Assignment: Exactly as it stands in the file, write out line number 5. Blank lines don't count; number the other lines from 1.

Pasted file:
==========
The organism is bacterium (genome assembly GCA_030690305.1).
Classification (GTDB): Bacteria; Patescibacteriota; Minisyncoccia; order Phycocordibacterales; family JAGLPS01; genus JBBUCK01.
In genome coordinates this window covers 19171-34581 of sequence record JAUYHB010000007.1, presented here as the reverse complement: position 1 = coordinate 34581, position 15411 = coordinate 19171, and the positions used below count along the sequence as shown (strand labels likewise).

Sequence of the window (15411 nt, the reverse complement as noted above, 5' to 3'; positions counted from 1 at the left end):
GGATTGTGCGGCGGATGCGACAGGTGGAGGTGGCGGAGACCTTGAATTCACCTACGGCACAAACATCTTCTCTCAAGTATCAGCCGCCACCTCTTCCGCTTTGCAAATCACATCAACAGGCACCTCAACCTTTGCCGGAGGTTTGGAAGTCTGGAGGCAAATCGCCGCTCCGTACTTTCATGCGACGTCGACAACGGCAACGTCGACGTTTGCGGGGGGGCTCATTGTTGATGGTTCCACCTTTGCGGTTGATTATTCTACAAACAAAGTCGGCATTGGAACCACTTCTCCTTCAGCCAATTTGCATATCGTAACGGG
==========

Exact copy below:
GGATTGTGCGGCGGATGCGACAGGTGGAGGTGGCGGAGACCTTGAATTCACCTACGGCACAAACATCTTCTCTCAAGTATCAGCCGCCACCTCTTCCGCTTTGCAAATCACATCAACAGGCACCTCAACCTTTGCCGGAGGTTTGGAAGTCTGGAGGCAAATCGCCGCTCCGTACTTTCATGCGACGTCGACAACGGCAACGTCGACGTTTGCGGGGGGGCTCATTGTTGATGGTTCCACCTTTGCGGTTGATTATTCTACAAACAAAGTCGGCATTGGAACCACTTCTCCTTCAGCCAATTTGCATATCGTAACGGG